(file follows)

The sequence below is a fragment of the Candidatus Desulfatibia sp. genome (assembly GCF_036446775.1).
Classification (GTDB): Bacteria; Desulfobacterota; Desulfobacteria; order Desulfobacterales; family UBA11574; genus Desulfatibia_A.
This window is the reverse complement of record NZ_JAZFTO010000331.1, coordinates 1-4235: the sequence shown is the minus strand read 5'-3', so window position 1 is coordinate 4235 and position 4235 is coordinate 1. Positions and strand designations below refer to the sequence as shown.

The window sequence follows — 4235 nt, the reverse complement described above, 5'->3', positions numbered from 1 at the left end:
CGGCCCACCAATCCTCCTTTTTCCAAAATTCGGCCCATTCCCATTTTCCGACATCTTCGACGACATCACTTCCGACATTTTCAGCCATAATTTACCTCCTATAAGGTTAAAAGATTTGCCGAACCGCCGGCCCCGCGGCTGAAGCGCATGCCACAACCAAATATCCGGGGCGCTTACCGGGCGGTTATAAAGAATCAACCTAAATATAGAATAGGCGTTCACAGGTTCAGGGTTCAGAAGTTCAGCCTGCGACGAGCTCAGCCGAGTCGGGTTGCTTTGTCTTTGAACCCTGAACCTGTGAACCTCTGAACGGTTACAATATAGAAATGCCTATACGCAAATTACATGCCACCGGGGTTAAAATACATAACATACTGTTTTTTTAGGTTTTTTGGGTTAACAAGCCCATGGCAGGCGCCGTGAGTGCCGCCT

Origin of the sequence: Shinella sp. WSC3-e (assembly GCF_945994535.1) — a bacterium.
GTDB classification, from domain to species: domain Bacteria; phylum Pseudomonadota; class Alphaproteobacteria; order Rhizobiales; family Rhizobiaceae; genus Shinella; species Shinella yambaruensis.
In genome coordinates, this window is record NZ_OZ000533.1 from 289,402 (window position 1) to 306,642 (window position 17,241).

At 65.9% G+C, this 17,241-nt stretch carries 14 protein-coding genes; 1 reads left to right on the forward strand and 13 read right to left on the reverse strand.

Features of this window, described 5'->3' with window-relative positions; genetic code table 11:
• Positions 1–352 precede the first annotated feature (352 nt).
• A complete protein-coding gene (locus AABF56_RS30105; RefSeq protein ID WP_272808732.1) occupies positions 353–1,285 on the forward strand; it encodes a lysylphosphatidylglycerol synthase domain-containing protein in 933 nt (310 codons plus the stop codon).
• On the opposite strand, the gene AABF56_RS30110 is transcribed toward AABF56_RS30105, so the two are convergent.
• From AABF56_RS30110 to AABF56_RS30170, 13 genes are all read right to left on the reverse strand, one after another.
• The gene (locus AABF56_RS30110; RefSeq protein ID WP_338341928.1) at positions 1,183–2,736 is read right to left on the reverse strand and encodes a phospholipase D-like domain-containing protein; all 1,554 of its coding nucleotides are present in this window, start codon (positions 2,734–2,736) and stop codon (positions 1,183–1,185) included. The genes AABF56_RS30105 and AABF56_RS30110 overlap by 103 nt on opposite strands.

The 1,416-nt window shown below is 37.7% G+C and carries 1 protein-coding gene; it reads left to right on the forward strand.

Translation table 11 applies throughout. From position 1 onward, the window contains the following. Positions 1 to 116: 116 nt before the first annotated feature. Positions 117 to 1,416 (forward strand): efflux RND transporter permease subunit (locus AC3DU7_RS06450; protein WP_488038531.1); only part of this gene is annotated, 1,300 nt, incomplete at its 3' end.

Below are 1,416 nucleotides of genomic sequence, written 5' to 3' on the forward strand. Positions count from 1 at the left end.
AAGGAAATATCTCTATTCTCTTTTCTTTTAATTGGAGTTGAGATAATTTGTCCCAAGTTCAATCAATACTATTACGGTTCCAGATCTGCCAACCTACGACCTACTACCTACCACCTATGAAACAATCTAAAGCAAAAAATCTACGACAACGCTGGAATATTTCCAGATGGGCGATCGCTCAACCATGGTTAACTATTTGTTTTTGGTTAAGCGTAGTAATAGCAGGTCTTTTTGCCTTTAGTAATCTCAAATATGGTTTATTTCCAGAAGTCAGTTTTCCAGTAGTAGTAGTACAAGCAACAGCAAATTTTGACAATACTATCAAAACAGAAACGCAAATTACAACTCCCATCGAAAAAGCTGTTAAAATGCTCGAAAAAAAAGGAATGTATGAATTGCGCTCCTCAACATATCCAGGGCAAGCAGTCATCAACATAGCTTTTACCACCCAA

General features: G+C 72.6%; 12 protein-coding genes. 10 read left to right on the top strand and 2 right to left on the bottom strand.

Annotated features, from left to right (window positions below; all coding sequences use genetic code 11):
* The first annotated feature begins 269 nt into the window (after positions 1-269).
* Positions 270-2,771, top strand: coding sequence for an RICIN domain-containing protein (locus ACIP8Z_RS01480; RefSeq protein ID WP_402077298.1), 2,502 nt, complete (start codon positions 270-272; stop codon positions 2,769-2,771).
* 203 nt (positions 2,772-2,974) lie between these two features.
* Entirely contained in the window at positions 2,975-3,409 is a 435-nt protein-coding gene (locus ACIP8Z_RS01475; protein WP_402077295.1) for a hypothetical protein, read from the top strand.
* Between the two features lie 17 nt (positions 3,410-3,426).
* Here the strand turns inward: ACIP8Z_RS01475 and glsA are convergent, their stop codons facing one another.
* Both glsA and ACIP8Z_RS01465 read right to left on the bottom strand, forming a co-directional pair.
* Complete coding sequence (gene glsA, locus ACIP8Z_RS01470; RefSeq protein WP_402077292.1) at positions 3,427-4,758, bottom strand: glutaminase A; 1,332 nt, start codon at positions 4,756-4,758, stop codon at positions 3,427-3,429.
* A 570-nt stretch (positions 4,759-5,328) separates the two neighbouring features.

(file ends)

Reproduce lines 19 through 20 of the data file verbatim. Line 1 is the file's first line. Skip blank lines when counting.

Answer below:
AAGGAAATATCTCTATTCTCTTTTCTTTTAATTGGAGTTGAGATAATTTGTCCCAAGTTCAATCAATACTATTACGGTTCCAGATCTGCCAACCTACGACCTACTACCTACCACCTATGAAACAATCTAAAGCAAAAAATCTACGACAACGCTGGAATATTTCCAGATGGGCGATCGCTCAACCATGGTTAACTATTTGTTTTTGGTTAAGCGTAGTAATAGCAGGTCTTTTTGCCTTTAGTAATCTCAAATATGGTTTATTTCCAGAAGTCAGTTTTCCAGTAGTAGTAGTACAAGCAACAGCAAATTTTGACAATACTATCAAAACAGAAACGCAAATTACAACTCCCATCGAAAAAGCTGTTAAAATGCTCGAAAAAAAAGGAATGTATGAATTGCGCTCCTCAACATATCCAGGGCAAGCAGTCATCAACATAGCTTTTACCACCCAA

General features: G+C 72.6%; 12 protein-coding genes. 10 read left to right on the top strand and 2 right to left on the bottom strand.